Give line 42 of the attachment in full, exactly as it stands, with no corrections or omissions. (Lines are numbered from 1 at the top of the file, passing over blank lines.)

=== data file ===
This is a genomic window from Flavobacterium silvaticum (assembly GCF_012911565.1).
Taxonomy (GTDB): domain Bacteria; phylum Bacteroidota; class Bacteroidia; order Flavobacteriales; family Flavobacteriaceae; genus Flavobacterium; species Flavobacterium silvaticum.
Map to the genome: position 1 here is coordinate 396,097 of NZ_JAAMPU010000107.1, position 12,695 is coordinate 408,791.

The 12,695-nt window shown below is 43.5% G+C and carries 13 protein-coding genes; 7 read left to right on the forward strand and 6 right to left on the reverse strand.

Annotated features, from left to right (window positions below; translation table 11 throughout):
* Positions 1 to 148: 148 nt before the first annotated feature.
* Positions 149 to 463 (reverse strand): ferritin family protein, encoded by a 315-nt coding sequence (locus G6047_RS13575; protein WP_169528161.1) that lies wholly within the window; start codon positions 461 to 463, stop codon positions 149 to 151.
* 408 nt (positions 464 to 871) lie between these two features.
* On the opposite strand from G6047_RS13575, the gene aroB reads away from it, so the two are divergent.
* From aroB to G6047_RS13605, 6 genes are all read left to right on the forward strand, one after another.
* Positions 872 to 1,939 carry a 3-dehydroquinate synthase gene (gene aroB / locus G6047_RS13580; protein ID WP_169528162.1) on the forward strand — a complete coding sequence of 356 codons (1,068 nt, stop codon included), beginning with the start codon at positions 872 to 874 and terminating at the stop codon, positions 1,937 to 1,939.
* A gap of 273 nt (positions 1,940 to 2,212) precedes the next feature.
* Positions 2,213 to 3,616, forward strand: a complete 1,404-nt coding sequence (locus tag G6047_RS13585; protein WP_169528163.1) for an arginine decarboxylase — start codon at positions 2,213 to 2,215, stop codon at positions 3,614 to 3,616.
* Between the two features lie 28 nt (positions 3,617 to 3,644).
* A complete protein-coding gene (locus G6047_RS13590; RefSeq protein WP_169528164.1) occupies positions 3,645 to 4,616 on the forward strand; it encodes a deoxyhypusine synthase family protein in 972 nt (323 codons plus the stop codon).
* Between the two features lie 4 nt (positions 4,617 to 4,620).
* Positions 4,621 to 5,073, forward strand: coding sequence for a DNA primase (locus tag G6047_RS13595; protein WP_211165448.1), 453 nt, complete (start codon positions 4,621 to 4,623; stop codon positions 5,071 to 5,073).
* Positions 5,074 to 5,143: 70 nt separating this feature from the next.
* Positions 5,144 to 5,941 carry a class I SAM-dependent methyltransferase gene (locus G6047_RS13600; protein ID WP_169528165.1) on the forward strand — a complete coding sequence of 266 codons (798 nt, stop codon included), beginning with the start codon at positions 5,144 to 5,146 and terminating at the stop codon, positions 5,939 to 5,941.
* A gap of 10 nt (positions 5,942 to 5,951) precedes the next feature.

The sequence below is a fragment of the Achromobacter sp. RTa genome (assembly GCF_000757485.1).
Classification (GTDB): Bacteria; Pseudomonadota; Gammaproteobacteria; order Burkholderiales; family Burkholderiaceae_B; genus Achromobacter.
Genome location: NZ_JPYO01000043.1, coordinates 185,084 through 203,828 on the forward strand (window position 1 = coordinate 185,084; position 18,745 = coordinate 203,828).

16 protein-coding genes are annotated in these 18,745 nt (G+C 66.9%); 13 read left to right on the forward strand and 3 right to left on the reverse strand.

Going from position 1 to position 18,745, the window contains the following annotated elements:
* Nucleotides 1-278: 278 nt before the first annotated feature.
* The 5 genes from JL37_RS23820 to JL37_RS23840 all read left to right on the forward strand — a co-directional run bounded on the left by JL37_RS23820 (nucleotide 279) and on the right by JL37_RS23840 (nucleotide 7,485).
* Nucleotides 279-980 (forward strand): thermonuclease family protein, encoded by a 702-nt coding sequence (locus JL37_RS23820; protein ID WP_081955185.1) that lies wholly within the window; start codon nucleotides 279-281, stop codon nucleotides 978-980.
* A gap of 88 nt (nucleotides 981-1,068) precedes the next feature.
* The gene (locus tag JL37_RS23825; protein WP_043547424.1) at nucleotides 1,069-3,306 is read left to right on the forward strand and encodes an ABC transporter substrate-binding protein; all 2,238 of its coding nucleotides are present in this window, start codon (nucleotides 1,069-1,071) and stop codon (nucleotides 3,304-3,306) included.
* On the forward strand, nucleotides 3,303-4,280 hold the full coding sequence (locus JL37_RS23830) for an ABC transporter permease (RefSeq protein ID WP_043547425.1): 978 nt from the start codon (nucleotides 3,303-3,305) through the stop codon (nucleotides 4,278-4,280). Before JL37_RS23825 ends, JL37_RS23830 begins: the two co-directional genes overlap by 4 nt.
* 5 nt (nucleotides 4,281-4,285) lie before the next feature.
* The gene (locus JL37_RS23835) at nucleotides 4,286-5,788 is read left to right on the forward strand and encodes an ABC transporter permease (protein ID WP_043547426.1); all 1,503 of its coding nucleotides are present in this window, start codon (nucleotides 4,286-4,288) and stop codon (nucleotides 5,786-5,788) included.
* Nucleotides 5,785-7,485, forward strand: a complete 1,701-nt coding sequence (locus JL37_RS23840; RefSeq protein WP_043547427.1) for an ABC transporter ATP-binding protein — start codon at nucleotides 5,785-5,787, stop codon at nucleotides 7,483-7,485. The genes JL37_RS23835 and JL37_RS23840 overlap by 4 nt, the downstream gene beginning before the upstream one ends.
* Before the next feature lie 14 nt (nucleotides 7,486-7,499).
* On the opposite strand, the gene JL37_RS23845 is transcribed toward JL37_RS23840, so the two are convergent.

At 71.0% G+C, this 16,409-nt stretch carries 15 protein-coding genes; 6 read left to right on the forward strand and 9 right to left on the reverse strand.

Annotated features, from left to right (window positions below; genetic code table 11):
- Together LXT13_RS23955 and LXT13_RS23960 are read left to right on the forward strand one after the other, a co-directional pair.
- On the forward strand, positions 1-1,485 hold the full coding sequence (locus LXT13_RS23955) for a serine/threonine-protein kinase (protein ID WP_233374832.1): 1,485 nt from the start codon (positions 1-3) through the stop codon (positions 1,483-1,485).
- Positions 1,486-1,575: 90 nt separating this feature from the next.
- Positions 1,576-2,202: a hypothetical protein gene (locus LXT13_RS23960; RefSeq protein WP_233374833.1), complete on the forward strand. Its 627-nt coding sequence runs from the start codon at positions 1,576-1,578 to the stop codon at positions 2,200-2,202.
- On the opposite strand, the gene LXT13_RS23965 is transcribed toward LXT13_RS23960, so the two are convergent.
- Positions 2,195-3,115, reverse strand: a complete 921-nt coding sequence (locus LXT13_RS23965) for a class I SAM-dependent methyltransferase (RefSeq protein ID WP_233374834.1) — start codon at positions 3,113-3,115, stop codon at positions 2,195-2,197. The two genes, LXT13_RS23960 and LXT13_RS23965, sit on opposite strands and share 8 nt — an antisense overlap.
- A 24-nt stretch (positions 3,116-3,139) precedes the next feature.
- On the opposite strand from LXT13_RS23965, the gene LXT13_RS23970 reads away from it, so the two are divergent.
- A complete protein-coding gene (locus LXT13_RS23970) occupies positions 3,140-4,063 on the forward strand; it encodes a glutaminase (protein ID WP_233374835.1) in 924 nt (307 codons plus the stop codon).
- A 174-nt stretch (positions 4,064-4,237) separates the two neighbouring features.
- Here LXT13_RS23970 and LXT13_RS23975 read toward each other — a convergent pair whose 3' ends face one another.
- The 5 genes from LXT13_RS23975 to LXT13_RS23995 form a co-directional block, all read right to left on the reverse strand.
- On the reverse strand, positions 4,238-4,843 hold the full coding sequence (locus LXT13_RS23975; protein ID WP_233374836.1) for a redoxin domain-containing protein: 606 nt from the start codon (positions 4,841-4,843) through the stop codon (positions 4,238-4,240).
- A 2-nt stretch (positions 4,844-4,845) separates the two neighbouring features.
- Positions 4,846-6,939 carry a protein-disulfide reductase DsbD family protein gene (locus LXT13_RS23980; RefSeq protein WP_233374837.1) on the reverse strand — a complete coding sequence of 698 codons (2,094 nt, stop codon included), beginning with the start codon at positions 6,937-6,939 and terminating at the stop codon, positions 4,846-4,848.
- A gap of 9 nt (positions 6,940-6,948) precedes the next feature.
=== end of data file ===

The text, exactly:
- Positions 1,576-2,202: a hypothetical protein gene (locus LXT13_RS23960; RefSeq protein WP_233374833.1), complete on the forward strand. Its 627-nt coding sequence runs from the start codon at positions 1,576-1,578 to the stop codon at positions 2,200-2,202.